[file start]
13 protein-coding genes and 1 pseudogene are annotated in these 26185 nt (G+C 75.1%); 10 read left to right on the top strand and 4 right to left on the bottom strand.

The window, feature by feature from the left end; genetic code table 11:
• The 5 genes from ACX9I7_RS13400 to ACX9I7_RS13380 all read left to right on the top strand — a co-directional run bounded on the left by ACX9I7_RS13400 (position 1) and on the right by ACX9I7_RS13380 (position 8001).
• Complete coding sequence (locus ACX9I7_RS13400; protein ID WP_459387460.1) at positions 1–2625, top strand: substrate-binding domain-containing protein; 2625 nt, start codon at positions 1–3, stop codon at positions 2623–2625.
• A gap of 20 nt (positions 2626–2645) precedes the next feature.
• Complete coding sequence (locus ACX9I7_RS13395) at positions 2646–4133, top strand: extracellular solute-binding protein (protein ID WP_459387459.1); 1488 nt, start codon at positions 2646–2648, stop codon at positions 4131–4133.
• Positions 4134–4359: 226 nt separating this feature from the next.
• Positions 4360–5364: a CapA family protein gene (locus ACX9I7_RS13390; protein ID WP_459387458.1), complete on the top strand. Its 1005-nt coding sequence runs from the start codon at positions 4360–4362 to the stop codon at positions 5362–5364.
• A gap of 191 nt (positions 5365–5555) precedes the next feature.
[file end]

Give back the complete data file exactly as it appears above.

13 protein-coding genes and 1 pseudogene are annotated in these 26185 nt (G+C 75.1%); 10 read left to right on the top strand and 4 right to left on the bottom strand.

The window, feature by feature from the left end; genetic code table 11:
• The 5 genes from ACX9I7_RS13400 to ACX9I7_RS13380 all read left to right on the top strand — a co-directional run bounded on the left by ACX9I7_RS13400 (position 1) and on the right by ACX9I7_RS13380 (position 8001).
• Complete coding sequence (locus ACX9I7_RS13400; protein ID WP_459387460.1) at positions 1–2625, top strand: substrate-binding domain-containing protein; 2625 nt, start codon at positions 1–3, stop codon at positions 2623–2625.
• A gap of 20 nt (positions 2626–2645) precedes the next feature.
• Complete coding sequence (locus ACX9I7_RS13395) at positions 2646–4133, top strand: extracellular solute-binding protein (protein ID WP_459387459.1); 1488 nt, start codon at positions 2646–2648, stop codon at positions 4131–4133.
• Positions 4134–4359: 226 nt separating this feature from the next.
• Positions 4360–5364: a CapA family protein gene (locus ACX9I7_RS13390; protein ID WP_459387458.1), complete on the top strand. Its 1005-nt coding sequence runs from the start codon at positions 4360–4362 to the stop codon at positions 5362–5364.
• A gap of 191 nt (positions 5365–5555) precedes the next feature.